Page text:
John Faithfull Fleet

John Faithfull Fleet C.I.E (1847 – 21 February 1917) was an English civil servant with the Indian Civil Services and became known as a historian, epigraphist and linguist. His research in Indian epigraphy and history, conducted in India over a thirty-year period, is published in books including Pali, Sanskrit and Old Canarese Inscriptions, The Dynasties of the Kanarese Districts of The Bombay Presidency from the earliest historical times to the Musalman Conquest, and The Inscriptions of The Early Gupta Kings and their Successors. He was a regular contributor to works journals covering Indian history. His published well-regarded works on inscriptions in the Sanskrit, Pali and Kannada languages and on the history of dynasties such as the Guptas, Kadambas, Aulikaras, Chalukyas, Rashtrakutas and Seunas.[1]

English translation of the Allahabad inscription of Samudragupta, by John Faithfull Fleet, circa 1888.

Early lifeEdit

Fleet was born to John George Fleet, a London wholesale sugar dealer[2] and Esther Faithfull of Headley, Surrey, England, in 1847. He was educated at the Merchant Taylors' School in London.[1] His five brothers included Vice-Admiral Henry Louis Fleet (born 1851-1923), Rutland Barrington (1853–1922) a star in Gilbert and Sullivan operas, and actor Duncan Fleet (born 1860, date of death unknown). He also had two sisters.[3] His aunt Emily Faithfull was an activist and dramatic reader.

Early career and interestsEdit

Fleet was appointed to the Indian Civil Service (ICS) in the year 1865, and to prepare himself for this he studied Sanskrit at University College London. In 1867, he moved to the Bombay Presidency (then a British province in western India) and soon held the posts of Assistant Collector and then Magistrate, Educational Inspector, in the Southern Division (1872), Assistant Political Agent in Kolhapur and the Southern Maratha Country (1875), and Collector and Magistrate (1882).[1]

Meanwhile, he continued with his interest in Sanskrit and the inscriptions that were abundant on stone and copper plate in the Bombay Presidency. He began publishing articles about the inscriptions in the mid-1860s. His studies soon led him to study another language, Kannada, both in its ancient and modern forms.[1][4]


Fleet was soon establishing a reputation through his papers on the epigraphy and history of Southern India in fora such as the Bombay Asiatic Society and The Indian Antiquary, founded in 1872 (he later edited it from the 14th to 20th editions (1885–92)). He also published his works on the Pali, Sanskrit and old Canarese Inscriptions for the India Office in 1878. Fleet became the first epigraphist of the Government of India when such a post was created in 1883. After three years as the epigraphist, he was appointed as the Collector and Magistrate of Sholapur in 1886.[1]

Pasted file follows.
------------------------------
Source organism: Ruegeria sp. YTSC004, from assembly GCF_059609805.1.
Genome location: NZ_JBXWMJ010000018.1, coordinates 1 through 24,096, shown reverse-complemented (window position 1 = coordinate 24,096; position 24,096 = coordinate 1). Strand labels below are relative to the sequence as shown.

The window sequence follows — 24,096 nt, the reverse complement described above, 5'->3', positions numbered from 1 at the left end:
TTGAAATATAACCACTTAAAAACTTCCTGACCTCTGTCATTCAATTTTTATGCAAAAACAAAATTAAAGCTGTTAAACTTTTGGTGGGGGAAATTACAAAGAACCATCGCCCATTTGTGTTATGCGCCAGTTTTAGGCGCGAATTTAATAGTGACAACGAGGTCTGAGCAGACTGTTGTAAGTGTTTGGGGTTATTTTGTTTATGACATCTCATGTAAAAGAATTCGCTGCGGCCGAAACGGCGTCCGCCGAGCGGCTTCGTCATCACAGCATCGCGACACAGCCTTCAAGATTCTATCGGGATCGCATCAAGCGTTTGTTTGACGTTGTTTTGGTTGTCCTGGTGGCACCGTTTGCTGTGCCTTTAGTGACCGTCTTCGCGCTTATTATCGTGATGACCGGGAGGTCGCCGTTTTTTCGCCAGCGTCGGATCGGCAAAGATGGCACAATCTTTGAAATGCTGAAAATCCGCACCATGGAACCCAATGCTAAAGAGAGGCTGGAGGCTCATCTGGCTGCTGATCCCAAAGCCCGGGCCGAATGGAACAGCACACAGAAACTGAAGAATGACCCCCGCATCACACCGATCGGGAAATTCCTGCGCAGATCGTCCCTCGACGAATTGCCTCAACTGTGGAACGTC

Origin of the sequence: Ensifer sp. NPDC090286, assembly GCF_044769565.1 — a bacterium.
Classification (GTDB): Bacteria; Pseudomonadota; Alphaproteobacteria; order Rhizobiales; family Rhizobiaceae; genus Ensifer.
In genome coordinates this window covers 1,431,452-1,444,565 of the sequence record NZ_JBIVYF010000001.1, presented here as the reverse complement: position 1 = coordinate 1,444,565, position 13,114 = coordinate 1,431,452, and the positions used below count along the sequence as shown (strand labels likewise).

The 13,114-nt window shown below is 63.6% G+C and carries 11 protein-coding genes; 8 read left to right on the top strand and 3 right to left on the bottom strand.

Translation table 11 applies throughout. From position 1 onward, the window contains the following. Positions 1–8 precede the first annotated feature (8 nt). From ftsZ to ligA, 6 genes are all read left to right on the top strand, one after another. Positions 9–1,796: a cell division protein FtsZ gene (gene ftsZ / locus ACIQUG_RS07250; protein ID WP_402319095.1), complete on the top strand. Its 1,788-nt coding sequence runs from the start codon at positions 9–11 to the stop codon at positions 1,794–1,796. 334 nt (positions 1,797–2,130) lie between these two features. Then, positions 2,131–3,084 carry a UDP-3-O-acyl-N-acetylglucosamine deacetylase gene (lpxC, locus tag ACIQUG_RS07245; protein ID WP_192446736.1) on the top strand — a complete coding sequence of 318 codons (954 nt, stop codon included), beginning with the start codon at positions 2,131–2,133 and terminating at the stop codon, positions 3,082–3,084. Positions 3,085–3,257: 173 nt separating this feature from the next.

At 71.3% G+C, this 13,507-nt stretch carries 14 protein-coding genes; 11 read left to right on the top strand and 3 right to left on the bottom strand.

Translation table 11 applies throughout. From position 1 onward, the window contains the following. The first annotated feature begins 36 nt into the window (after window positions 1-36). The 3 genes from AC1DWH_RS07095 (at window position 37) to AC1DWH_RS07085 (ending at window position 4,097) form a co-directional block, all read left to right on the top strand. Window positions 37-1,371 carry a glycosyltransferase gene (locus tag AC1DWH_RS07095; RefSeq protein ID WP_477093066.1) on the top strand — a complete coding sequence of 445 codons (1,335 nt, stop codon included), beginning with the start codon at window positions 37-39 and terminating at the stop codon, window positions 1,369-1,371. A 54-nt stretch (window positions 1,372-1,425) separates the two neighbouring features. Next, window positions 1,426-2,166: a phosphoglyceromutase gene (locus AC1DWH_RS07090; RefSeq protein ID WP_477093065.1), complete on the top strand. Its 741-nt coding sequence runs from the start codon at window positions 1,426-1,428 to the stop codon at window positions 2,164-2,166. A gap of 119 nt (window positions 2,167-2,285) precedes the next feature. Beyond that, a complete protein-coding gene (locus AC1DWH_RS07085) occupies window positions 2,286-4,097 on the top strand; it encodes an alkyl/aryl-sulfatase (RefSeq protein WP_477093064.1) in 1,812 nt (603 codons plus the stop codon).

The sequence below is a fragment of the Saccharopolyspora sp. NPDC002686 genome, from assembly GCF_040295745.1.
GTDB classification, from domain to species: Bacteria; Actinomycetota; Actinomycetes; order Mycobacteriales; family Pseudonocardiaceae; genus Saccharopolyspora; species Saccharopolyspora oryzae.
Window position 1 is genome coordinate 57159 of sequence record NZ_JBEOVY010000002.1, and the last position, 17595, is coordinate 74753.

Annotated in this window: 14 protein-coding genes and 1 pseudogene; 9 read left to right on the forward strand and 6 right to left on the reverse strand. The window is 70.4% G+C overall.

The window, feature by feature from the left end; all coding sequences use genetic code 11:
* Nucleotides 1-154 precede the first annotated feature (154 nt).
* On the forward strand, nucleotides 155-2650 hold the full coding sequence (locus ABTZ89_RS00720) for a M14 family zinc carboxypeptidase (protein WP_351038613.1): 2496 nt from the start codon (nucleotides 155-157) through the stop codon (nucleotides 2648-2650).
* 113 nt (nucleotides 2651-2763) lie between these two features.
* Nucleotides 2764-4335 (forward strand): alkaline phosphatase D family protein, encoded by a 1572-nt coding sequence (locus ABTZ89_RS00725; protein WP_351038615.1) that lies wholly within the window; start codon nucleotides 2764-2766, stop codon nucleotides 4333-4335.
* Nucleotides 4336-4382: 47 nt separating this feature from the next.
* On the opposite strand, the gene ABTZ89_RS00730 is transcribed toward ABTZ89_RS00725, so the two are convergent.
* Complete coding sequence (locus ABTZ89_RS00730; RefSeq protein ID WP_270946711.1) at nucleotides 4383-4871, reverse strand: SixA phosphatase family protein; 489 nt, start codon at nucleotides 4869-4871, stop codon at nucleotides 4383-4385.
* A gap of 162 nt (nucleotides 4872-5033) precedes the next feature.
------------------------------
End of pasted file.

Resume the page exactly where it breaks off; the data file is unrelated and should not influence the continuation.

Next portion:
One of his greatest works was on the hitherto uncharted Gupta period. The Inscriptions of The Early Gupta Kings and their Successors (1889), forming third volume of the Corpus Inscriptionarum Indicum, was a well-regarded example of his scholarship. Meanwhile, his civil service career progressed. He was appointed the Senior Collector in 1889, Commissioner of the Southern divisions in 1891, and also Central Divisions in 1892. He was made the Commissioner of Customs in 1893.[1]

In 1895, the best of his works, The Dynasties of the Kanarese Districts of The Bombay Presidency from the earliest historical times to the Musalman Conquest, was published in the Gazetteer of the Bombay Presidency. It was a synthesis of all the data that he had collected over years through epigraphic and historical sources in his areas of interest. The work deals with a number of dynasties, from the Kadambas, Gangas of Orissa and Karnataka, and Latas, to the Chalukyas, Rashtrakutas, and Seunas. The work formed a basis for further studies of the periods covered by these dynasties.[1][5]

Retirement and DeathEdit

Fleet retired from the ICS in 1897 and returned to England to settle in Ealing. He was now able to devote his full-time to his epigraphical studies and continued with his valuable contributions to the Royal Asiatic Society of Great Britain and Ireland and Epigraphia Indica. In 1906, he became the Honorary Secretary of the Society and was awarded its "gold medal" in 1912.

Before his death in 1917 at age 69, he published the Ballads of the Peasantry with its music in the Indian Antiquary.[1]


See alsoEdit


  1. ^ a b c d e f g h Barnett, L. D. "Obituary Notice: John Faithfull Fleet, C.I.E." The Journal of the Royal Asiatic Society of Great Britain and Ireland, April 1917, pp. 415–18, Royal Asiatic Society of Great Britain and Ireland, reprinted at JSTOR, accessed 15 July 2010 (subscription required).
  2. ^ The Times, June 2, 1922, p. 16
  3. ^ The Times, June 7, 1922, p. 9
  4. ^ Fleet (1894), pp. i-ii
  5. ^ Fleet (1894), p. 6 and pp. 511–32
  6. ^ Fleet (1894), pp. 4–5


  • Fleet, J. F. "'The Dynasties of the Kanarese Districts of the Bombay Presidency" (1894), Gazetteer of the Bombay Presidency (Vol-1, Part-II, Book-III) ISBN 81-206-0277-3

External linksEdit